I do have fun in those shoes.  I don’t wear them for long events like a day of shopping, but I do wear them to work occasionally.  What’s the key to walking in high platforms?  Walk carefully but confidently…and keep your vision tilted very slightly downward so you can see exactly where you are stepping.

So on last Tuesday at work that didn’t happen.  Here I was in white denim jeans and those shoes walking around in our break room.  I had an open small Tupperware full of cut up tomatoes and cucumbers in olive oil and a little salt…a perfect mid afternoon snack!  And as I was leaving the break room my foot suddenly started to wobble.  You know that feeling when you think you’re going to fall but you then try to mentally ‘correct’ the feeling so you don’t fall?  You think oh man, I’m OK I’m OK I’m OK, no…I’m not going to fall, no wait…I AM going to fall oh SHIT…no, no, I’ve got this…all in a few split seconds.

SPLAT!  I fell down hard uttering some sort of yelp.  Onto a concrete floor, taking the brunt of it on my right knee, so I thought.  I was in a crumpled sort of sideways hands and knees position and in shock.  I tried getting up but my head was spinning.  Luckily two of my co-workers were there and grabbed me under each arm to get me back on my feet.  Oh man, I felt like such a turd!  What the hell happened?  My veggies went flying, and they cleaned it up for me.  I kept offering to help and they kept saying no.  They even had to scrub the concrete floor with soap, because there now was a puddle of slippery olive oil on it.  Amazingly, nothing spilled on my clothes!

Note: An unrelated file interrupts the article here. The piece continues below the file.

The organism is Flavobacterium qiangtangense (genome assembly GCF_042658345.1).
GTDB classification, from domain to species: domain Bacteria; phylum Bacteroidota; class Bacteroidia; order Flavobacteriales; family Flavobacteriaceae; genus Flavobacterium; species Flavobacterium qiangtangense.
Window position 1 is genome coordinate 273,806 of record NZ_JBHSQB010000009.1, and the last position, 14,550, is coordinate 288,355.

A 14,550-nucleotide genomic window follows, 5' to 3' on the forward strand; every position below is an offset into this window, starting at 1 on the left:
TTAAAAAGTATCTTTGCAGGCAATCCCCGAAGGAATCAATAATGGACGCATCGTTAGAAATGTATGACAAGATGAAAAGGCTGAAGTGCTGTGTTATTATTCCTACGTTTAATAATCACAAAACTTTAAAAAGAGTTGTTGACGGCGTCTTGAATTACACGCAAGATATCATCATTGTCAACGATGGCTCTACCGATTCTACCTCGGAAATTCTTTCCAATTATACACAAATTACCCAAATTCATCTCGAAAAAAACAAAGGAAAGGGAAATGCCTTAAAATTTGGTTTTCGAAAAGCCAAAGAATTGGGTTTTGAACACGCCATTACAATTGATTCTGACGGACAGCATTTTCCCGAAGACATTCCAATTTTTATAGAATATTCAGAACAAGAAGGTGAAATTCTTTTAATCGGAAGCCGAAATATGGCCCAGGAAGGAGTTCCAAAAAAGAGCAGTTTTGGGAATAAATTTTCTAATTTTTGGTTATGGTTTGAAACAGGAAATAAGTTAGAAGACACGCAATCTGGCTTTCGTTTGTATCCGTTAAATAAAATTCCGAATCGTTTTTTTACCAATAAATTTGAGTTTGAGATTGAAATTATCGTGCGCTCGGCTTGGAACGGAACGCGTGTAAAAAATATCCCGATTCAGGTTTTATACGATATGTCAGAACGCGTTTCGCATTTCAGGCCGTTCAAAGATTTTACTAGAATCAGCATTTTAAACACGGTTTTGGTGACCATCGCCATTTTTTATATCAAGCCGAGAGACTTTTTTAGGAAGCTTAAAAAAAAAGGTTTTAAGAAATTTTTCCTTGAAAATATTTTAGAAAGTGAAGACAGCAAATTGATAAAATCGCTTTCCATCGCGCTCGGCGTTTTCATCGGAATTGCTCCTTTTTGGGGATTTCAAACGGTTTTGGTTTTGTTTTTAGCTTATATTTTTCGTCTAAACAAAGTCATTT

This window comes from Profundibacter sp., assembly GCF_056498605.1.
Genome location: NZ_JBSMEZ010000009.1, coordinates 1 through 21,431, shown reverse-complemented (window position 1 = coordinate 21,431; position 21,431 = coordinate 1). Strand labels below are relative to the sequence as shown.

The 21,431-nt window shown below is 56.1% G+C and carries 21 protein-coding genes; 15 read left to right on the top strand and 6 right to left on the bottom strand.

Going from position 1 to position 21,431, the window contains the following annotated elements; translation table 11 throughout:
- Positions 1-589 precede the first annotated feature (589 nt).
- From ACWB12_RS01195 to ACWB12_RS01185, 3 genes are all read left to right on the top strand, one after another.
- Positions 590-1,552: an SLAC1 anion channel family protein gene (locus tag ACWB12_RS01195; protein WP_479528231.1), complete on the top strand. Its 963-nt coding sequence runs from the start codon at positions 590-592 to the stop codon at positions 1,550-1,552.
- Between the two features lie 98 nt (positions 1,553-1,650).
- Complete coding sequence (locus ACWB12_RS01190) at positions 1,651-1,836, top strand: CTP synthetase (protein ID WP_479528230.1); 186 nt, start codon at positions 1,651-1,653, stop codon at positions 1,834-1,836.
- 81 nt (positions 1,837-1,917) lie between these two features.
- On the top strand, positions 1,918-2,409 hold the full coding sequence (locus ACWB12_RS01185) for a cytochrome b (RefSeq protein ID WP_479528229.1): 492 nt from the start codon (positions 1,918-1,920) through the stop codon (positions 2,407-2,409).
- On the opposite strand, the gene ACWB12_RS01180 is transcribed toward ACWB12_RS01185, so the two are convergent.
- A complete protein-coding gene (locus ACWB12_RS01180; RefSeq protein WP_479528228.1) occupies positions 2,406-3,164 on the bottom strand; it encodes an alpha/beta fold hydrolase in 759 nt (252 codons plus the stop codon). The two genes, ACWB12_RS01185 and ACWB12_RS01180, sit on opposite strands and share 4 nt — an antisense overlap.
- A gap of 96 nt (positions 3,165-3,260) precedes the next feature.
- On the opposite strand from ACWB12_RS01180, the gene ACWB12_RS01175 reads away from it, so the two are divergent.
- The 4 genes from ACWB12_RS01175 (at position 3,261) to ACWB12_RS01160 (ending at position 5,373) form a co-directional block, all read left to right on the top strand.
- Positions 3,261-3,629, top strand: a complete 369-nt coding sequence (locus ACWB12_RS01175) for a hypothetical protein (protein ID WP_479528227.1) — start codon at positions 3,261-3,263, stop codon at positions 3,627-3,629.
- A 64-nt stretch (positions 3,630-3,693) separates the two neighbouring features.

Somehow I hobbled back to my desk, stopping by my Manager’s office to tell her what happened.  Another co-worker ran to the break room, filled a large plastic bag with ice and brought it back to me at my desk.

Through all of this I feel really damn lucky.  Turns out I landed on my upper shin and not my kneecap when I fell.  I didn’t break my wrist when I landed on the concrete.  I didn’t hit my head on the counter nearby and didn’t knock out any teeth.  See what I mean here?  I feel very fortunate.   And the ice really helped…these past few days there was not much swelling at all.  Painful, yes, but no sharp shooting pains.

I later realized my foot had wobbled on the border between the carpeted area of the break room and the concrete.  There was a small rubber lip at the edge of the carpeting.  I stepped halfway onto carpet and halfway onto concrete and there was the wobble.  I felt relieved that was the cause, rather than wobbling on a completely flat surface.  Guess my ego got the most bruising of all!

I did skip a couple of my workouts this week – I spent the evening with an ice pack on my shin and just rested.  And when I did get back in the gym I started out slowly on the treadmill.  My shin was feeling stiff, and a little movement really helped.  And I modified my weight training workouts so I wouldn’t need to do any kneeling on my right side.  It worked!

And now I have a colorful bruise that’s on the mend.  Don’t worry, I’m not going to post pictures of it (it’s about the size of a chicken breast).  Just imagine swirls of yellow, green and a little purple on top of a neon-white leg.  You get the idea!